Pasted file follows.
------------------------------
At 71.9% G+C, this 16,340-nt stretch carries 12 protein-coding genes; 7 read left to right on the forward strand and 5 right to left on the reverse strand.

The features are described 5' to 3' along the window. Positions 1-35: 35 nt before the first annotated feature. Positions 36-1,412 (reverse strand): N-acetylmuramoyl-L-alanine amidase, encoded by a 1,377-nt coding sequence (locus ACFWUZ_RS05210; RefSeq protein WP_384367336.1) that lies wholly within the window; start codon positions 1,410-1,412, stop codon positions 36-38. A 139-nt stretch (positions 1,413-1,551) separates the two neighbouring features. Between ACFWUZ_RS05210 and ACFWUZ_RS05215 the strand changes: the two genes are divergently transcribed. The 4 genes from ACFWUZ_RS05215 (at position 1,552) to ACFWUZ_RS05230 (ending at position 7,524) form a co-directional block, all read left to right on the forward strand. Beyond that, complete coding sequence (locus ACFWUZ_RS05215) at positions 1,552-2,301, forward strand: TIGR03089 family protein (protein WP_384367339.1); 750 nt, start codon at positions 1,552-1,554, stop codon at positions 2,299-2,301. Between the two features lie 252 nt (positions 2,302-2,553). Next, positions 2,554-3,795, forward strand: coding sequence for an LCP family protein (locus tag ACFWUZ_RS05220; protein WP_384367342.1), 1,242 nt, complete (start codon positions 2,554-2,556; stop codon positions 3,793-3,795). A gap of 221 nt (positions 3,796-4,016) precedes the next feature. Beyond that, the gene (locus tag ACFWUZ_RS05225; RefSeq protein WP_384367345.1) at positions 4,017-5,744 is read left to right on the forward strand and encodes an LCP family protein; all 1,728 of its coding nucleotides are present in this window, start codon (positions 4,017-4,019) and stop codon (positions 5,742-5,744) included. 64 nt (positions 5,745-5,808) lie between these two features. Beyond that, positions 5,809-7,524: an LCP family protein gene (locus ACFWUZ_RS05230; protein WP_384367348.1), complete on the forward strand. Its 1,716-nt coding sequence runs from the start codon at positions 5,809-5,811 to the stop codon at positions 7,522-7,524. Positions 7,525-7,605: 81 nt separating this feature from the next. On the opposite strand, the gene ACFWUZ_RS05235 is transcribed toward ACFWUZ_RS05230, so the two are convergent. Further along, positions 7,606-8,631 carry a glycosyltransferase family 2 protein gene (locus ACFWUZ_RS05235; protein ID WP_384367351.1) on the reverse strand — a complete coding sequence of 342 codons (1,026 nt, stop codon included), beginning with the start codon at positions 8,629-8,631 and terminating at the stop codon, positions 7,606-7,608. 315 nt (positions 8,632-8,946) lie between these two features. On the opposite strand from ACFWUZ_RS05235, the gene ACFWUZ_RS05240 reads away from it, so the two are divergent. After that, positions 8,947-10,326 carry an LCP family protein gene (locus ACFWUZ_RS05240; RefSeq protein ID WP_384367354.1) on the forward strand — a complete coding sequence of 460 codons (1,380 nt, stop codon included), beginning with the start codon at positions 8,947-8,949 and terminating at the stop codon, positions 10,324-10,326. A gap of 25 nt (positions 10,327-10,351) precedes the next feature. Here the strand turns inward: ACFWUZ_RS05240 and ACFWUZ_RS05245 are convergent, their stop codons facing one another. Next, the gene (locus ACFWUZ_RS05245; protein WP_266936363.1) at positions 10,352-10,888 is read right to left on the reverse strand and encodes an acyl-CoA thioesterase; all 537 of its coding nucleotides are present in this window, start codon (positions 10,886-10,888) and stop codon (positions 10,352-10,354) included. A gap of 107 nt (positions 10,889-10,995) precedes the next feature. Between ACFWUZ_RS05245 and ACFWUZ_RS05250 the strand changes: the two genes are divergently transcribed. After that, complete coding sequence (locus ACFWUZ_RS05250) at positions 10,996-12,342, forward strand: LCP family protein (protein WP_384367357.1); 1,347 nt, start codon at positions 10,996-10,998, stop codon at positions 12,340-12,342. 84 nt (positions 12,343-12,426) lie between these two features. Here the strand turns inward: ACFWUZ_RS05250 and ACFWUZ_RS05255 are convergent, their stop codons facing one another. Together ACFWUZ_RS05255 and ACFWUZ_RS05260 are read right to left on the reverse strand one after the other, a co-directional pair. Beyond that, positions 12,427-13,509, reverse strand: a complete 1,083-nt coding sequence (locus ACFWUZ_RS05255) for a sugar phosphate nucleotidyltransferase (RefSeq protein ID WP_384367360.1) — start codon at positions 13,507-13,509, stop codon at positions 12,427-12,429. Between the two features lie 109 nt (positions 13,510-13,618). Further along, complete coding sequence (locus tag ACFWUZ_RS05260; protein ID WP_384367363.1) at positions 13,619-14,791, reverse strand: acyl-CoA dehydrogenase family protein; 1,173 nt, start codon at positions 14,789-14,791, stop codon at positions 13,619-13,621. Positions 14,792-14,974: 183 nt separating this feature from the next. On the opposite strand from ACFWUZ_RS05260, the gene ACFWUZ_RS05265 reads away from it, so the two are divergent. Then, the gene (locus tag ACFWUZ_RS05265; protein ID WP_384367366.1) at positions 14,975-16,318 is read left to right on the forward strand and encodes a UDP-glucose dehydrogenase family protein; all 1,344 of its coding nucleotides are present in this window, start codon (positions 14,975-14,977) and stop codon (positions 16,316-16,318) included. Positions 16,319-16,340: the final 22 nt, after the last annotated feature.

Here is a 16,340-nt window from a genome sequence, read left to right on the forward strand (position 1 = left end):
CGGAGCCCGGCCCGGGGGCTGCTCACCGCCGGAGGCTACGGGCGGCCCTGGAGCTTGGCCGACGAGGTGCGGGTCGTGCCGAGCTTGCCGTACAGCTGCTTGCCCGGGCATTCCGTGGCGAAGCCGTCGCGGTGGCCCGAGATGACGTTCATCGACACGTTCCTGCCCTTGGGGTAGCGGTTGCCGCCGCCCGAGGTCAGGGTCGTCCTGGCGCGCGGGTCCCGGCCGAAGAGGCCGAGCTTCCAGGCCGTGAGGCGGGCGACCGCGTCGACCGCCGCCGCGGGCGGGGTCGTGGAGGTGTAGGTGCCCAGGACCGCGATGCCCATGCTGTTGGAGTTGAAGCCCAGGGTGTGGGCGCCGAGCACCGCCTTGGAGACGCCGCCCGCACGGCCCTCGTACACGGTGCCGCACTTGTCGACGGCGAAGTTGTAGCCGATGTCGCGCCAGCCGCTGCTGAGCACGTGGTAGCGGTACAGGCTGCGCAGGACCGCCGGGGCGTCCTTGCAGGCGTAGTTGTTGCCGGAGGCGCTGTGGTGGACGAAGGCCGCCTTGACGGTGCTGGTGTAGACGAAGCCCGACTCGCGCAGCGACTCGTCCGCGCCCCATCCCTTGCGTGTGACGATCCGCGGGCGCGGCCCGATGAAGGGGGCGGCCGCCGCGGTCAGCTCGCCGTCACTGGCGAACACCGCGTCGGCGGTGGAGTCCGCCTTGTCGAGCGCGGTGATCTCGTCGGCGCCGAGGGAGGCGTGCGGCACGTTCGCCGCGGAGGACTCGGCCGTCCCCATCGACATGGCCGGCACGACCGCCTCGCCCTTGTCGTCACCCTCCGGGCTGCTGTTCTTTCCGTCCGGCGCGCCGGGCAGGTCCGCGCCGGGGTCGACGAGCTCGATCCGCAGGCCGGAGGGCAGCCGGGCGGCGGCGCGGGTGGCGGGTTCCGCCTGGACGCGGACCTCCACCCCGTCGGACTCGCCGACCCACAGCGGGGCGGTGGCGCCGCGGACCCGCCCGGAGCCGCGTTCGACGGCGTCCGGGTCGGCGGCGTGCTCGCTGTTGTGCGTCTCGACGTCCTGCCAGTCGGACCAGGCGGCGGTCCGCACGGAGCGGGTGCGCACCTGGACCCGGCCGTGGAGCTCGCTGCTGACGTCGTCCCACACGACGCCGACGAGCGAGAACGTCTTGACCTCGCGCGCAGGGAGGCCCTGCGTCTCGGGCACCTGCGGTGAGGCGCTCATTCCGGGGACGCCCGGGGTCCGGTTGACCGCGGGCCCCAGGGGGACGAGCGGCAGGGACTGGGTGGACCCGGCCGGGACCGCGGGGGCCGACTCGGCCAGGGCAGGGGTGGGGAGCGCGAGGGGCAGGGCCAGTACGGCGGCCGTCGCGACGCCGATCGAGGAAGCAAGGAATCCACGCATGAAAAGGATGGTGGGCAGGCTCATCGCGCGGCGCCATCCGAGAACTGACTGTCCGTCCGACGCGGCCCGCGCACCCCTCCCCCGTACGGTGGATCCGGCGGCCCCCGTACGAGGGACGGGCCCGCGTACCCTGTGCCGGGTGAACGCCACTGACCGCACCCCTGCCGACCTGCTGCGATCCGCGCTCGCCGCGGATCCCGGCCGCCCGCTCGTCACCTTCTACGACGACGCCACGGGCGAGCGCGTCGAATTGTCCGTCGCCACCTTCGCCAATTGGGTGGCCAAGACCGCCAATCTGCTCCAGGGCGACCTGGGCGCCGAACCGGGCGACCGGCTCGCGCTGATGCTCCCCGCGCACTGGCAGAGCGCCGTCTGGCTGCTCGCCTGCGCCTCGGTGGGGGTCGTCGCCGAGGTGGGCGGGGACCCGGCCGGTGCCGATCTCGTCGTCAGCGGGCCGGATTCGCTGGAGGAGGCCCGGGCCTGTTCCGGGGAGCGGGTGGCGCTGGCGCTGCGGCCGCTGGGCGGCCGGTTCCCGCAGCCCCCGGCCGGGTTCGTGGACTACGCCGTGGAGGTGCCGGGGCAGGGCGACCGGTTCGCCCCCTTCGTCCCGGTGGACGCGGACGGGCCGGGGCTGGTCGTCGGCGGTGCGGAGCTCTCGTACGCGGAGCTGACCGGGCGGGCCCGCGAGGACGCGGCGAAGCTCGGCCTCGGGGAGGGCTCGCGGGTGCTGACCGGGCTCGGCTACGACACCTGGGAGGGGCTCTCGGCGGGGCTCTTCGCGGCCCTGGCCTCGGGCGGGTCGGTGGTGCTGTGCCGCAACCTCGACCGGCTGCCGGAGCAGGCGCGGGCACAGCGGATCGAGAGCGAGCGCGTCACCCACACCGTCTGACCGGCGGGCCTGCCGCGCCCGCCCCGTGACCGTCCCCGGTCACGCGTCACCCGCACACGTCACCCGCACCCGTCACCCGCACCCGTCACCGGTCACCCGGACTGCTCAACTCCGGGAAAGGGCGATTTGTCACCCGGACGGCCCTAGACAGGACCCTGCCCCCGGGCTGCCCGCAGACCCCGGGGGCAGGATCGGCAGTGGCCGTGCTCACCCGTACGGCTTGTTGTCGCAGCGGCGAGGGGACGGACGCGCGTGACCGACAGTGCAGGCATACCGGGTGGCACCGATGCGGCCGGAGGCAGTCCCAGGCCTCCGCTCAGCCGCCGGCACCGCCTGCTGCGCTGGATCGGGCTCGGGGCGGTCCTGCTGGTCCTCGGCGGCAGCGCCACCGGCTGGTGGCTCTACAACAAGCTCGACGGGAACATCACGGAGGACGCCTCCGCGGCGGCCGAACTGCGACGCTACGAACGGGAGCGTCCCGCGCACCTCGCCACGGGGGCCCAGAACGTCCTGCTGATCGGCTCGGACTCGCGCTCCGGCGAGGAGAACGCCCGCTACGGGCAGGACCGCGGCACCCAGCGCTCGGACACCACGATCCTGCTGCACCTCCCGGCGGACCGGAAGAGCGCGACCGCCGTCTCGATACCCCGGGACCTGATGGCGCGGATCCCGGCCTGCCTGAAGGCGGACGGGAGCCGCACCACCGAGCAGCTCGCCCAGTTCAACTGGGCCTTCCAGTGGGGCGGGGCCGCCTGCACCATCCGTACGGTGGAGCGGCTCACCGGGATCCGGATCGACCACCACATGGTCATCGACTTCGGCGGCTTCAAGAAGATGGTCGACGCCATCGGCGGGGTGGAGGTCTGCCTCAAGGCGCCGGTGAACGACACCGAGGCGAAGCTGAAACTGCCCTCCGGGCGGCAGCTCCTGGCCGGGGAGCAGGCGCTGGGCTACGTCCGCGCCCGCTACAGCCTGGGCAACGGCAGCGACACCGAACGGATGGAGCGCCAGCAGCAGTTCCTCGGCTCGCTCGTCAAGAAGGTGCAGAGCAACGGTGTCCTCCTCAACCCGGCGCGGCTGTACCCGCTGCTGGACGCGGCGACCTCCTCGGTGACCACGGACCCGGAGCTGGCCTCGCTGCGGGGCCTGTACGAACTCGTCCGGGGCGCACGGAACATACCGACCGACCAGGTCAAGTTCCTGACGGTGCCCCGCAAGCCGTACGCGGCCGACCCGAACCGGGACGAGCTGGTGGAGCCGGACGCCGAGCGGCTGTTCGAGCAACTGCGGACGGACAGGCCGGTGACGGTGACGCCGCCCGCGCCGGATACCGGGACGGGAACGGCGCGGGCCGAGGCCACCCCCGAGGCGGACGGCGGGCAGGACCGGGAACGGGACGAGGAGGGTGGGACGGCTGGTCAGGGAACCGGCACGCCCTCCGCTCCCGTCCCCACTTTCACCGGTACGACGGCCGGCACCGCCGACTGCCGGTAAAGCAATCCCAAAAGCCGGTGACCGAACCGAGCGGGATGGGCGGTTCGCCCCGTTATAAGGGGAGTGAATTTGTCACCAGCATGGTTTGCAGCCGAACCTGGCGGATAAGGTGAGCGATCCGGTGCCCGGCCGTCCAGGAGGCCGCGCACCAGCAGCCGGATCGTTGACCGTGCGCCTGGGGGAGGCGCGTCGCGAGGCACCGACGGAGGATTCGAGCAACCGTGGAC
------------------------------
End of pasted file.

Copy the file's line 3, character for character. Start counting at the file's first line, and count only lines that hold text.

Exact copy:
Here is a 16,340-nt window from a genome sequence, read left to right on the forward strand (position 1 = left end):